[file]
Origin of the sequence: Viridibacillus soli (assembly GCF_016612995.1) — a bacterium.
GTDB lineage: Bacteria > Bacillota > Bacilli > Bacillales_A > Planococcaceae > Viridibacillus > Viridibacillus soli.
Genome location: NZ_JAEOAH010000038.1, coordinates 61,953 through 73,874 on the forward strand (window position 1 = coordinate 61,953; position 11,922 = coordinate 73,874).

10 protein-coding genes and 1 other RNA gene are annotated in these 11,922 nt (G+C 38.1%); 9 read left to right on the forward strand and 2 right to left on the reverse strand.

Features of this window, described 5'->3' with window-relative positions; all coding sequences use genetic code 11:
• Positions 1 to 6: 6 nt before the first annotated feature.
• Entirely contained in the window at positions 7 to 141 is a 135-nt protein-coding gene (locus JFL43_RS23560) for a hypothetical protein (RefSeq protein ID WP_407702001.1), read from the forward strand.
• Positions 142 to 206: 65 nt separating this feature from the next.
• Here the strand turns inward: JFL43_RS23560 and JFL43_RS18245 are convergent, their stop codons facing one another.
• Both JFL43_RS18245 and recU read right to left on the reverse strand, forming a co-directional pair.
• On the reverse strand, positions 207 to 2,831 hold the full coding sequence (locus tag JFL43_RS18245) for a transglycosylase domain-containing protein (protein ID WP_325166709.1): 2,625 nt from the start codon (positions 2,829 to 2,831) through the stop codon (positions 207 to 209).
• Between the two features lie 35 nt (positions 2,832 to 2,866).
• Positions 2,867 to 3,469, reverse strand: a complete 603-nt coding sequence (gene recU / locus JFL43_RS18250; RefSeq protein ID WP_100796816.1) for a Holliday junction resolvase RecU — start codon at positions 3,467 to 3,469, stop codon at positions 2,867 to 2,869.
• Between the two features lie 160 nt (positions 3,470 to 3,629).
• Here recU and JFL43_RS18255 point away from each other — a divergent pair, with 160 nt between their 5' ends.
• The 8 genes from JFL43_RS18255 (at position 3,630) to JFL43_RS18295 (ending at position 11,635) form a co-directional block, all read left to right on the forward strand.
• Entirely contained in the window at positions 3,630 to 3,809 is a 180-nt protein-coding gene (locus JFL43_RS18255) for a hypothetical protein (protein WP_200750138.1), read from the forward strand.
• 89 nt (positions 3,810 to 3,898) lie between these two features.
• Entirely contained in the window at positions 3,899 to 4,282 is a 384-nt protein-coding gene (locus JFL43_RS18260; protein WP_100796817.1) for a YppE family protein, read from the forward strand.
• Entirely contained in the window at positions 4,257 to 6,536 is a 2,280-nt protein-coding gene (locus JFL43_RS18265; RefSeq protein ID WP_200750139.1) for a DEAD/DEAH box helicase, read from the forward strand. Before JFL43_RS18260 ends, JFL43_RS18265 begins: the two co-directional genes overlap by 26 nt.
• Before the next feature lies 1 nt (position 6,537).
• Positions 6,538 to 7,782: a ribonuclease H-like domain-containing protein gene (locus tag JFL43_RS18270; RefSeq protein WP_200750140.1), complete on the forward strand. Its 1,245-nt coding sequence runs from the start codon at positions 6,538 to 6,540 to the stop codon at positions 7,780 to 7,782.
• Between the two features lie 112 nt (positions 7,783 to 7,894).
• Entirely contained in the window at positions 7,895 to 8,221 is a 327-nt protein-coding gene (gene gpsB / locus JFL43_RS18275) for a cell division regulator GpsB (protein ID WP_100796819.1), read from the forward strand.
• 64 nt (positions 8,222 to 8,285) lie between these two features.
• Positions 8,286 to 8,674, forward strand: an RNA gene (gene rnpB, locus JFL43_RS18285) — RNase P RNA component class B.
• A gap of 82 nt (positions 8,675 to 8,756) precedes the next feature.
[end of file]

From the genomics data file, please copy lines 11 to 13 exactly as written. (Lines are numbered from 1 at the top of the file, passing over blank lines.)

• On the reverse strand, positions 207 to 2,831 hold the full coding sequence (locus tag JFL43_RS18245) for a transglycosylase domain-containing protein (protein ID WP_325166709.1): 2,625 nt from the start codon (positions 2,829 to 2,831) through the stop codon (positions 207 to 209).
• Between the two features lie 35 nt (positions 2,832 to 2,866).
• Positions 2,867 to 3,469, reverse strand: a complete 603-nt coding sequence (gene recU / locus JFL43_RS18250; RefSeq protein ID WP_100796816.1) for a Holliday junction resolvase RecU — start codon at positions 3,467 to 3,469, stop codon at positions 2,867 to 2,869.